Double whammy of data today on house prices and rental prices.

Firstly, and from a social perspective most importantly: average private rental prices paid by tenants in the UK officially rose by 6.2% in the year to November 2023. 

This statistic under-estimates the reality many renters face, in particular the 1 in 4 who move each year, as rental price increases for new tenancies are often at least double this figure.

The only way to tackle the problems a whole generation, ‘Generation Rent’ are facing is to invest in our Private Rental Sector. 

It is critical that the volume and quality of supply of rental homes improves, which requires professional investors to step in as traditional sideline private landlords exit in droves.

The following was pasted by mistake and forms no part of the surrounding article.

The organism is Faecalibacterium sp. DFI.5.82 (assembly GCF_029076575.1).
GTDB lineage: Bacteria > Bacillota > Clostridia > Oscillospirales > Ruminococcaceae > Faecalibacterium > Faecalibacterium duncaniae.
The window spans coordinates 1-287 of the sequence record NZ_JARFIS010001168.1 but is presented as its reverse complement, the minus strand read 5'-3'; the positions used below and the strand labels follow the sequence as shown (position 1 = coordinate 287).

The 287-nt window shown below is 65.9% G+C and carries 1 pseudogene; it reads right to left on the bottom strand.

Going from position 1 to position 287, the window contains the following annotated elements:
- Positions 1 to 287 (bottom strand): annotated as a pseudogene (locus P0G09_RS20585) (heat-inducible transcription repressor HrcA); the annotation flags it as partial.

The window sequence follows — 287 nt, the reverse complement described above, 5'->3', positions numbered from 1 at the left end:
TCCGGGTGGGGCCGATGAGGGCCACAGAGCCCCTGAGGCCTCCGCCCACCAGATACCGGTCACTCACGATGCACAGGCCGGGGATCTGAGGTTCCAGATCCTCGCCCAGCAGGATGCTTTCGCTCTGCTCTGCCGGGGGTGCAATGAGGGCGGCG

Secondly, and perhaps most significant economically, house prices fell -1.2% (nominally) to £287,782 in the year to October. 

This trend was led by London, where prices fell by -3.6%, partly because house prices in London started from a less affordable level for local people. 

Whilst house prices arouse great emotions, they are ultimately a simple, scientific reflection of supply and demand. 

A 1.2% nominal house price fall (which of course reflects a much higher real fall) reflects the calming impact on demand of higher interest rates. 

The result for investors not reliant on bank finance is that there are plenty of opportunities to buy at attractive prices as competition is much reduced.

Full articles linked below.

The Financial Times

City AM

Mortgage Finance Gazette

Mortgage Strategy